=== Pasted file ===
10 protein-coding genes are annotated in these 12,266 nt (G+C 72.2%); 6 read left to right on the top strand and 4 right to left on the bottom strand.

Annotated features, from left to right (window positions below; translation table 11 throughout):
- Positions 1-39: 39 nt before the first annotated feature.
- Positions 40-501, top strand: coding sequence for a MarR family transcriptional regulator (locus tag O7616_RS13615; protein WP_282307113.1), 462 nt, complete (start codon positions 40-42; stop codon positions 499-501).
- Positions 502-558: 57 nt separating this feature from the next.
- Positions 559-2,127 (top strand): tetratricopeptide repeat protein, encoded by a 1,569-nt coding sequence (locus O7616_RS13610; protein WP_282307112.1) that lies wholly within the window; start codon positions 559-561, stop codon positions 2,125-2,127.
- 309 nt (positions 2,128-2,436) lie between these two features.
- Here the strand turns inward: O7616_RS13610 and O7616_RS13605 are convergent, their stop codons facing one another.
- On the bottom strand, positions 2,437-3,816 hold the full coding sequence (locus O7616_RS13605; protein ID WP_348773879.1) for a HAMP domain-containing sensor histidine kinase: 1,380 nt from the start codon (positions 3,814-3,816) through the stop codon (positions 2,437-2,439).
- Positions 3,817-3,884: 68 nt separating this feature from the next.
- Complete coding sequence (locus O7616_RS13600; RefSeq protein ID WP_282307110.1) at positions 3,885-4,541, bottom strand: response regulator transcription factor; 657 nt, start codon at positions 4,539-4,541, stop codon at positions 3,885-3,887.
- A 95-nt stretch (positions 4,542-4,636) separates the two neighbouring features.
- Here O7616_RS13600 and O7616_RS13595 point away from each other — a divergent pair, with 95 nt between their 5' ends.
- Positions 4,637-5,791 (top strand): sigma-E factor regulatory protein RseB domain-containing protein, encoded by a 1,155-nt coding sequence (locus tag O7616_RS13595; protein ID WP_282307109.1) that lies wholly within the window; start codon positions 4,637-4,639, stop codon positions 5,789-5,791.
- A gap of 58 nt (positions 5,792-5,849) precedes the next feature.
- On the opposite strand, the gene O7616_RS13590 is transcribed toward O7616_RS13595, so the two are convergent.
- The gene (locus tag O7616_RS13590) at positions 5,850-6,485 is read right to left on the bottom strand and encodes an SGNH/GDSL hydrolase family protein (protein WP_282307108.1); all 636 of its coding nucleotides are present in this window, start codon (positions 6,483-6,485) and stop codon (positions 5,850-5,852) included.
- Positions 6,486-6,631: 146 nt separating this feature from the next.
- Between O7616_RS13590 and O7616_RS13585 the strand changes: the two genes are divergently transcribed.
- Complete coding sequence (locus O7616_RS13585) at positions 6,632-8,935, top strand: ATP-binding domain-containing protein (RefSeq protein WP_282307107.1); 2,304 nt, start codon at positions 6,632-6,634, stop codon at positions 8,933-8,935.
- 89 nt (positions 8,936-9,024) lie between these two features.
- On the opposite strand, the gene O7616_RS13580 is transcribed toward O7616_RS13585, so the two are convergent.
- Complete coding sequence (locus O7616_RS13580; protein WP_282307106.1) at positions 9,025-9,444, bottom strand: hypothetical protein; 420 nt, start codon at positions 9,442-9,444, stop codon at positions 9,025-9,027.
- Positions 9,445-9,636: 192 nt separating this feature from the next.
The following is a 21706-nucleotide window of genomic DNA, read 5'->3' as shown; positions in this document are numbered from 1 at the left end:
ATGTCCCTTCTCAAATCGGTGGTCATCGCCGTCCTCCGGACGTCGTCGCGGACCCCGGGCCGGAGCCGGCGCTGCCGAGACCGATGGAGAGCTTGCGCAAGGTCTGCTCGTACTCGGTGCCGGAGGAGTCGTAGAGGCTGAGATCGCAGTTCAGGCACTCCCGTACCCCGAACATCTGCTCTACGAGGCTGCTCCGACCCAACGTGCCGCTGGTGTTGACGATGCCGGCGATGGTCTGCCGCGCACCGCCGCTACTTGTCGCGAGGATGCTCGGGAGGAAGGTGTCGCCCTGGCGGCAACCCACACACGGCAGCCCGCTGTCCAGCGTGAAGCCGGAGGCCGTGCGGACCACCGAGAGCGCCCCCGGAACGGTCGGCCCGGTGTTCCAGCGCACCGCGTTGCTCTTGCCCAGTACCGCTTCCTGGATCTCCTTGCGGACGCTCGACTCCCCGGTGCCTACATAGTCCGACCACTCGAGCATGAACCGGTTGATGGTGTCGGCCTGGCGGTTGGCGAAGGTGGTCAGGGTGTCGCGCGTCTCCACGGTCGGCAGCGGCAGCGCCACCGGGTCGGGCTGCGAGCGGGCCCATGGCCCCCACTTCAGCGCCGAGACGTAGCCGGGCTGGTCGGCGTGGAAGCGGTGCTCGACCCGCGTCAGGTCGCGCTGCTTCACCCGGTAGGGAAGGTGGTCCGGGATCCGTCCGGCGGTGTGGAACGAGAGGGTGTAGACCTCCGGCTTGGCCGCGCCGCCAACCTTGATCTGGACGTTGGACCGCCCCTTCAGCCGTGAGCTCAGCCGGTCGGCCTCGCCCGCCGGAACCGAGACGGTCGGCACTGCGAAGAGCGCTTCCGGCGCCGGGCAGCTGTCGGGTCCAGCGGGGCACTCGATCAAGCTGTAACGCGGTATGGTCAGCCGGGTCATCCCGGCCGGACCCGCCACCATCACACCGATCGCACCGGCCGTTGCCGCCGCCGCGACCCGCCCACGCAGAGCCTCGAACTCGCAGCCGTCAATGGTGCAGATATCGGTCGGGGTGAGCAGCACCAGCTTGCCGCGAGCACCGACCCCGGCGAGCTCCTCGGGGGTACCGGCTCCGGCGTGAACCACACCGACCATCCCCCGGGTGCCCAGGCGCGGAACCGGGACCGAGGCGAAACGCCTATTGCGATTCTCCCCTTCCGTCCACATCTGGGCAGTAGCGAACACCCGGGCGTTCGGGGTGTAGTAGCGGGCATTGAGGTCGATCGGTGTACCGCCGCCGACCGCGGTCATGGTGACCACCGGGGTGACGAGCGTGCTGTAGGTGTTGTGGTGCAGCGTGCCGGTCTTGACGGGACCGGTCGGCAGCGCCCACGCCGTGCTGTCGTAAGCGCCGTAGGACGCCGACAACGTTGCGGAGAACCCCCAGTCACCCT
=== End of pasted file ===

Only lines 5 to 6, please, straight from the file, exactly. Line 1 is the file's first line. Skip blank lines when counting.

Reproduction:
- Positions 502-558: 57 nt separating this feature from the next.
- Positions 559-2,127 (top strand): tetratricopeptide repeat protein, encoded by a 1,569-nt coding sequence (locus O7616_RS13610; protein WP_282307112.1) that lies wholly within the window; start codon positions 559-561, stop codon positions 2,125-2,127.